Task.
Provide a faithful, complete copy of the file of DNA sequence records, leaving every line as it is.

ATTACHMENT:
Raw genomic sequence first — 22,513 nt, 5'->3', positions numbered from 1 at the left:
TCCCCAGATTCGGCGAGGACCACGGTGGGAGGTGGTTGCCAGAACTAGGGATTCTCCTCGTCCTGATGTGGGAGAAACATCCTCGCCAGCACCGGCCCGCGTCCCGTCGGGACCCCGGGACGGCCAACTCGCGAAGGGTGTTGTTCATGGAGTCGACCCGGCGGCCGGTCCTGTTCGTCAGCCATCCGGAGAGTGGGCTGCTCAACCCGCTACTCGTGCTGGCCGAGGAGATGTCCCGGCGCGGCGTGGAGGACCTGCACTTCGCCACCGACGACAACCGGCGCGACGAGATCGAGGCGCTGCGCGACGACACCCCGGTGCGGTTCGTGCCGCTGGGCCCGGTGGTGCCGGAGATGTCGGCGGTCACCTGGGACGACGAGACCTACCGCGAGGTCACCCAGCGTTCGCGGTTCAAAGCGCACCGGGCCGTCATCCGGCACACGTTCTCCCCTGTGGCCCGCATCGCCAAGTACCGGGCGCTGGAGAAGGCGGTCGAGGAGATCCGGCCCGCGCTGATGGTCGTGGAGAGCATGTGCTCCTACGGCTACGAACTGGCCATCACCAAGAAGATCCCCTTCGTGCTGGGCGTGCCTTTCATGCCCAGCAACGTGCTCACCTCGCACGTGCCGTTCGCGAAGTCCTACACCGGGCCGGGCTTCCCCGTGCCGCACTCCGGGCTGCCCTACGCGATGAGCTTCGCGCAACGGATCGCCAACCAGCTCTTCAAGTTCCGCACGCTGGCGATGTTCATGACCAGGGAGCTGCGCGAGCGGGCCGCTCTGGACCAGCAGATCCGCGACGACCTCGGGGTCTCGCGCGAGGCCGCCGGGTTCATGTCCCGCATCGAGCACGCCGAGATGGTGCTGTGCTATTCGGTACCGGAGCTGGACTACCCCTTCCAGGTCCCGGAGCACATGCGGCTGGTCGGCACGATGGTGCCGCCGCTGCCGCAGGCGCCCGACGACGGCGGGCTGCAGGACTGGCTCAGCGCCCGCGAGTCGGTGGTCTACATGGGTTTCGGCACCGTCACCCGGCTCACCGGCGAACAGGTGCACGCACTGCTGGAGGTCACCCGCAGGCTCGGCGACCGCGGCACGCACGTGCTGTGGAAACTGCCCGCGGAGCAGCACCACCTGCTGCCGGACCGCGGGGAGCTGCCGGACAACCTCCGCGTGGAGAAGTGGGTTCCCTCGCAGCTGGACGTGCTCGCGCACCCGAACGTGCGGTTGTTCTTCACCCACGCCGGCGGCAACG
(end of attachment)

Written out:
Raw genomic sequence first — 22,513 nt, 5'->3', positions numbered from 1 at the left:
TCCCCAGATTCGGCGAGGACCACGGTGGGAGGTGGTTGCCAGAACTAGGGATTCTCCTCGTCCTGATGTGGGAGAAACATCCTCGCCAGCACCGGCCCGCGTCCCGTCGGGACCCCGGGACGGCCAACTCGCGAAGGGTGTTGTTCATGGAGTCGACCCGGCGGCCGGTCCTGTTCGTCAGCCATCCGGAGAGTGGGCTGCTCAACCCGCTACTCGTGCTGGCCGAGGAGATGTCCCGGCGCGGCGTGGAGGACCTGCACTTCGCCACCGACGACAACCGGCGCGACGAGATCGAGGCGCTGCGCGACGACACCCCGGTGCGGTTCGTGCCGCTGGGCCCGGTGGTGCCGGAGATGTCGGCGGTCACCTGGGACGACGAGACCTACCGCGAGGTCACCCAGCGTTCGCGGTTCAAAGCGCACCGGGCCGTCATCCGGCACACGTTCTCCCCTGTGGCCCGCATCGCCAAGTACCGGGCGCTGGAGAAGGCGGTCGAGGAGATCCGGCCCGCGCTGATGGTCGTGGAGAGCATGTGCTCCTACGGCTACGAACTGGCCATCACCAAGAAGATCCCCTTCGTGCTGGGCGTGCCTTTCATGCCCAGCAACGTGCTCACCTCGCACGTGCCGTTCGCGAAGTCCTACACCGGGCCGGGCTTCCCCGTGCCGCACTCCGGGCTGCCCTACGCGATGAGCTTCGCGCAACGGATCGCCAACCAGCTCTTCAAGTTCCGCACGCTGGCGATGTTCATGACCAGGGAGCTGCGCGAGCGGGCCGCTCTGGACCAGCAGATCCGCGACGACCTCGGGGTCTCGCGCGAGGCCGCCGGGTTCATGTCCCGCATCGAGCACGCCGAGATGGTGCTGTGCTATTCGGTACCGGAGCTGGACTACCCCTTCCAGGTCCCGGAGCACATGCGGCTGGTCGGCACGATGGTGCCGCCGCTGCCGCAGGCGCCCGACGACGGCGGGCTGCAGGACTGGCTCAGCGCCCGCGAGTCGGTGGTCTACATGGGTTTCGGCACCGTCACCCGGCTCACCGGCGAACAGGTGCACGCACTGCTGGAGGTCACCCGCAGGCTCGGCGACCGCGGCACGCACGTGCTGTGGAAACTGCCCGCGGAGCAGCACCACCTGCTGCCGGACCGCGGGGAGCTGCCGGACAACCTCCGCGTGGAGAAGTGGGTTCCCTCGCAGCTGGACGTGCTCGCGCACCCGAACGTGCGGTTGTTCTTCACCCACGCCGGCGGCAACG